Confidentiality is defined by the International Organization for Standardization (ISO) as "ensuring that information is accessible only to those authorized to have access".
Personally identifiable information is information that allows to directly or indirectly identify you.
When you create an account, the created "login" identifier and the name are public. If you want to stay anonymous, you can use a pseudonym in accordance with the conditions of use. You can add to your profile, keep private elements, share them with your contacts or make them public. You can always edit, disable or delete the elements constituting your profile or your digital identity.
eno provides many communication services. Some are private, such as e-mails, private messages between members and SMS. For these services, eno imposes confidentiality on its infrastructure. Moreover, contrary to other services, eno does not insert advertising links in your e-mails, does not use the content of your e-mails to display targeted advertisements and does not use your phone numbers or other coordinates to send you advertising without your consent.
Other communication services are public, like messages on forums, articles or comments on spaces. Nevertheless, you can delete your messages (online or by asking support), like those published on your space and you can forbid message publication on your space.
eno offers you to store files online through its "virtual disk" service. This service provides several levels of sharing from public to private, through a restricted share. When directories and files are private, they are only accessible via your account. Of course, this is no longer true if you allow some members to access them or if you make them public.
A cookie is a little text file stored on your hard drive by your browser by request of the Websites when you visit them. This function is essential to open and to use an account on eno. It allows us to ensure that the session data is sent to the right addressee.
On the other hand, when you try to log in, the Website asks you to keep the session active on your computer. By using this option, your login associated with a special key is stored in a cookie to automate the session opening each time you visit eno. This cookie is automatically destroyed after one month or if you use the Sign out function (by clicking on the top-hand corner on any page). If in error you log in with keeping the session active on a public computer and you forget to sign out, all you have to do is log in on another computer to invalidate the key the next opening of the browser.
If you do not keep the session active on your computer, all you have to do is close the browser to sign out.
eno can use other cookies (e.g. for the choice of the language or performing of anonymous statistics), but doesn't store other personal information into them.
eno automatically secures your communications between your computer and the Website by using the HTTPS protocol. On the other protocols (FTP, IMAP, POP, SMTP…), encryption is done according to the choice of the user in the settings of the connection software he uses. eno expressly recommends to enable encryption in software.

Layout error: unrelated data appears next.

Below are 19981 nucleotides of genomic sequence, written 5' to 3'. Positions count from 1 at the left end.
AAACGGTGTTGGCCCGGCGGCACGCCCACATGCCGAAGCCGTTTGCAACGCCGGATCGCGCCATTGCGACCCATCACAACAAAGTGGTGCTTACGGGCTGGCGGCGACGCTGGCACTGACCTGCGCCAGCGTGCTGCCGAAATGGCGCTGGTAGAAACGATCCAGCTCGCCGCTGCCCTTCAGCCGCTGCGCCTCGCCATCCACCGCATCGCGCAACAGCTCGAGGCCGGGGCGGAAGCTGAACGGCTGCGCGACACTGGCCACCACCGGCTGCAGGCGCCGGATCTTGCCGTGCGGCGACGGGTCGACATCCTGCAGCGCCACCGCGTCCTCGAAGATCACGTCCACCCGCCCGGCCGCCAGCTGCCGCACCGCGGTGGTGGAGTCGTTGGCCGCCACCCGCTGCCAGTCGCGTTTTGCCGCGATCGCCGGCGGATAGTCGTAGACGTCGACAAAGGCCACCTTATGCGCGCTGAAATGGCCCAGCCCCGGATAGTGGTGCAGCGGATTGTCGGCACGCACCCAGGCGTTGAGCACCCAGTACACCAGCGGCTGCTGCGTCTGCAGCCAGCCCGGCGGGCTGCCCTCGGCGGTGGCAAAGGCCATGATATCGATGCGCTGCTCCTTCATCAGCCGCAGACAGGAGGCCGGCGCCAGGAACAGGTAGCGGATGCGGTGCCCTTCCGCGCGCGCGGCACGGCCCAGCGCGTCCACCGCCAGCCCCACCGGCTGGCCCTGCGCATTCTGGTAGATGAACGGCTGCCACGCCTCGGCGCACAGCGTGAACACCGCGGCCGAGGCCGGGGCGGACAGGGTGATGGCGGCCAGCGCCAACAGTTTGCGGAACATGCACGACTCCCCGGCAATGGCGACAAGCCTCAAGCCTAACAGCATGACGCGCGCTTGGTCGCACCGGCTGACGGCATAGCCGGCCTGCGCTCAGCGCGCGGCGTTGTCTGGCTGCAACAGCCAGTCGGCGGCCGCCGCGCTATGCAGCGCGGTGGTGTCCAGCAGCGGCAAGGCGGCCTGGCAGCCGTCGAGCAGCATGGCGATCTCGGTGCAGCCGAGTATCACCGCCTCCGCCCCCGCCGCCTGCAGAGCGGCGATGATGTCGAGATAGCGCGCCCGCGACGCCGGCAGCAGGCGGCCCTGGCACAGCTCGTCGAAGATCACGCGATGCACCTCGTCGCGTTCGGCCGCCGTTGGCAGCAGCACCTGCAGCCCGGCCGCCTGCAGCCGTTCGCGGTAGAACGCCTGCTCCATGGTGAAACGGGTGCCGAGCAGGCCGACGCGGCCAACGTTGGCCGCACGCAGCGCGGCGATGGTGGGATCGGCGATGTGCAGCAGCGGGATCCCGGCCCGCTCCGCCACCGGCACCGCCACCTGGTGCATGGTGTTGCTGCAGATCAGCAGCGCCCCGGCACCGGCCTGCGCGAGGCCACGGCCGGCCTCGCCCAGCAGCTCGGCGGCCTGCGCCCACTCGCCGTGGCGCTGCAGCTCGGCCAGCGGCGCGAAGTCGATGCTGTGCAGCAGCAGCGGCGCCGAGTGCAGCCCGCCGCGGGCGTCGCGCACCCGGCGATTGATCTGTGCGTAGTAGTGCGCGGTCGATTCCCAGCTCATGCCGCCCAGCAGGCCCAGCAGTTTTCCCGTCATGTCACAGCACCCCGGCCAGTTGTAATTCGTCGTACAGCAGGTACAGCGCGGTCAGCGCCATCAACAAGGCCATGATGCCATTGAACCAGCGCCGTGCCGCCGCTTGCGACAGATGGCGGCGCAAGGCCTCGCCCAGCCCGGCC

To a great extent, for your safety on the Internet, make sure that you are using a neat, updated and protected by an anti-virus software computer. eno puts at your disposal a special guide in order to help you.
eno implements all the necessary security measures to prevent unauthorized access, alteration, disclosure or destruction of your data. The eno servers are located in multiple data centers located in the European Union. Communications between the servers are systematically encrypted. The data is stored in real-time across multiple disks with a RAID system. Additional backups are made in centers with isolated and deferred access. The goal is to ensure data recovery even in the case of a major incident. Security measures are also physical: continuous monitoring, theft-deterrent systems, fire fighting, emergency power supply, etc.
Some organizations in particular the governmental had set up devices allowing to capture and massively monitor Internet traffic. If some safe motivations are often mentioned, there are also ulterior economic motivations such as to plunder the critical data of foreign companies. There are also political motivations, as the idea to monitor opponents or to better control public opinion. From the point of view of European law, these devices are illegal and they violate the fundamental rights. Actually, to be legitimate, any cyber monitoring must be legitimate, emanating an independent judicial authority and be applied only to persons suspected of committing or about to commit tortious or criminal acts. To protect your privacy, we invite all users to simply use encryption eno available to them (see previous article "Safety of communication") to make the data that could be captured illegally unusable. eno ensures that the access or the transmission of personal data is done in the respect of fundamental rights and is opposed to any request that would clearly illegitimate.
Your private data is not intended to leave eno, except in the following cases:
· when the functioning of a service requires it,
· when you have given us your consent,
· when your account has been the subject of an unauthorized use and/or contrary to the conditions of use and the prevention or repair of damage requires,
· when we receive a legitimate request of a judicial authority